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California City Dumps 37 Tons of Sand in Skatepark To Keep Kids Out

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How much does it take to enforce government restrictions during the era of the coronavirus?

In San Clemente, California, the answer comes to 37 tons of sand, which the city dumped into Ralph’s Skate Court to keep kids away.

The city said it acted because despite issuing social-distancing guidelines and officially closing all parks on April 1, the skateboard park was still being used.

“On April 1, we kind of let it play out to see if users would abide by the closure,” Samantha Wylie, the recreation manager for the city’s Beaches, Parks and Recreation Department, told the San Clemente Times.

“During that [two-week period], we saw people continue to skate the park, groups would gather, kids with their parents; it became a regular [occurrence]. It appeared the closure was not being abided by.”

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Wylie said the action was simply following a trend set by others.

“The sand was what other agencies were doing. We’re doing what other parks have done to enforce that message of social distancing,” she said.

She claimed that the city’s action was an efficient response.

“We did consider fencing. Fencing is really difficult to get right now, and we know we’ve done fencing at the skatepark before, and it just gets hopped over,” Wylie said.

Do you think this was an overreaction on the part of the government?

“We also considered security, but there’s a cost to that. The sand, it cost us nothing to put it in, [and] it’ll cost us nothing to remove it. So that’s why we went with that decision.”

Stephanie Aguilar, president of the San Clemente Skatepark Coalition, was not happy with the action, which came without the group being consulted, she told The Orange County Register.

The coalition has raised funds in the past to support the park.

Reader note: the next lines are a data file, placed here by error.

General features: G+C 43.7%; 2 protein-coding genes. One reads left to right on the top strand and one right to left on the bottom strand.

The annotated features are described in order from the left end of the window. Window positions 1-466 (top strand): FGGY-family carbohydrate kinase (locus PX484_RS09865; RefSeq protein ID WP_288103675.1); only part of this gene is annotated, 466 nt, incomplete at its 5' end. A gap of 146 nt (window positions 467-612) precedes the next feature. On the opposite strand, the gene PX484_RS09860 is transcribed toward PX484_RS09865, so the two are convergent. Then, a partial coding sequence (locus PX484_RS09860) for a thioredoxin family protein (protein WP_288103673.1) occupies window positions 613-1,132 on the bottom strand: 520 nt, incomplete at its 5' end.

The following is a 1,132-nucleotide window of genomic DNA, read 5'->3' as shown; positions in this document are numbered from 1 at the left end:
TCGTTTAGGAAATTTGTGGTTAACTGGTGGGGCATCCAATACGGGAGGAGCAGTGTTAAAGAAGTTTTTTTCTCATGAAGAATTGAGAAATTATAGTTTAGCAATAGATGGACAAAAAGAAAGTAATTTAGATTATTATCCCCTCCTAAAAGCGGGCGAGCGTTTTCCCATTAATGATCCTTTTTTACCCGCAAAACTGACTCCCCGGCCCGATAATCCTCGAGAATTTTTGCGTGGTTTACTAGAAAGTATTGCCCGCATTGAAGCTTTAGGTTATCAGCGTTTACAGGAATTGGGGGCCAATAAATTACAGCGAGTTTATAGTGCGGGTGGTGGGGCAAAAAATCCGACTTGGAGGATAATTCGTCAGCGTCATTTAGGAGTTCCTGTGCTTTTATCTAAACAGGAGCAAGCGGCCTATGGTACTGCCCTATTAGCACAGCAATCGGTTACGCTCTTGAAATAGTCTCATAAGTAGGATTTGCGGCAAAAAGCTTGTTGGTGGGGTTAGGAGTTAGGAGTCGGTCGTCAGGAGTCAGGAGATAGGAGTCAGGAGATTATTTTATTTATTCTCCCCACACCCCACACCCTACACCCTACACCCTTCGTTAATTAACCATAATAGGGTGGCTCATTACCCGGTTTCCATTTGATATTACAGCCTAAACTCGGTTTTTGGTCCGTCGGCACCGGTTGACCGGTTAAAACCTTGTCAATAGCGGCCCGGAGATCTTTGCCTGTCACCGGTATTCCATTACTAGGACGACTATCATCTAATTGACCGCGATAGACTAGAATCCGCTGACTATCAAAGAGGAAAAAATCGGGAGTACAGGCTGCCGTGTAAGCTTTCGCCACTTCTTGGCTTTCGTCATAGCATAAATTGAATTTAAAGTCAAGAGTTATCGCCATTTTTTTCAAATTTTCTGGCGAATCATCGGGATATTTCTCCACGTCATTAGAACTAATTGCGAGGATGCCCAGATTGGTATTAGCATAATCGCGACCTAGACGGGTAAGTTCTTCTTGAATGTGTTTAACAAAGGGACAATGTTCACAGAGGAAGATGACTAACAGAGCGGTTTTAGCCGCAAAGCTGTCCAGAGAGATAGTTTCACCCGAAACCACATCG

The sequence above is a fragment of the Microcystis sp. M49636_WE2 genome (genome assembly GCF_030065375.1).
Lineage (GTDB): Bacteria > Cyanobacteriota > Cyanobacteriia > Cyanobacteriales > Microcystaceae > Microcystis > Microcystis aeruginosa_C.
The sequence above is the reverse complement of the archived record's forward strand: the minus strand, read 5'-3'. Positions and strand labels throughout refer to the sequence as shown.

“It just seems there could have been better communication, which could have helped with the response to everybody,” Aguilar told the Times.

“There’s a lot of people within our community who have put a lot of time and money, personal money … to the skatepark.”

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She also said the action produced a terrible image for the city.

“That visual representation of the city dumping sand into the skatepark, it almost feels like, when you look at it, the city vandalized its own park, and I think it pains people to see it,” Aguilar said.

The city’s action was not well-received on Twitter:

Although Aguilar said she is worried the sand could trap moisture and damage the concrete it is now covering, Wylie said that would not happen, and even if it did, the city could make the repairs.

But Aguilar said the city has shown it has a double standard.

“Social distancing hasn’t been followed in a lot of different areas, whether it’s on our trails, tennis courts, the basketball courts, the walking paths; we didn’t see the city dump sand on the walking trail,” she said.

“We didn’t see them dump sand onto any other sport area that’s being used. It just plays into, kind of feeds into that double standard the skate community has been treated with.”

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Jack Davis is a freelance writer who joined The Western Journal in July 2015 and chronicled the campaign that saw President Donald Trump elected. Since then, he has written extensively for The Western Journal on the Trump administration as well as foreign policy and military issues.
Jack Davis is a freelance writer who joined The Western Journal in July 2015 and chronicled the campaign that saw President Donald Trump elected. Since then, he has written extensively for The Western Journal on the Trump administration as well as foreign policy and military issues.
Jack can be reached at jackwritings1@gmail.com.
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Politics, Foreign Policy, Military & Defense Issues




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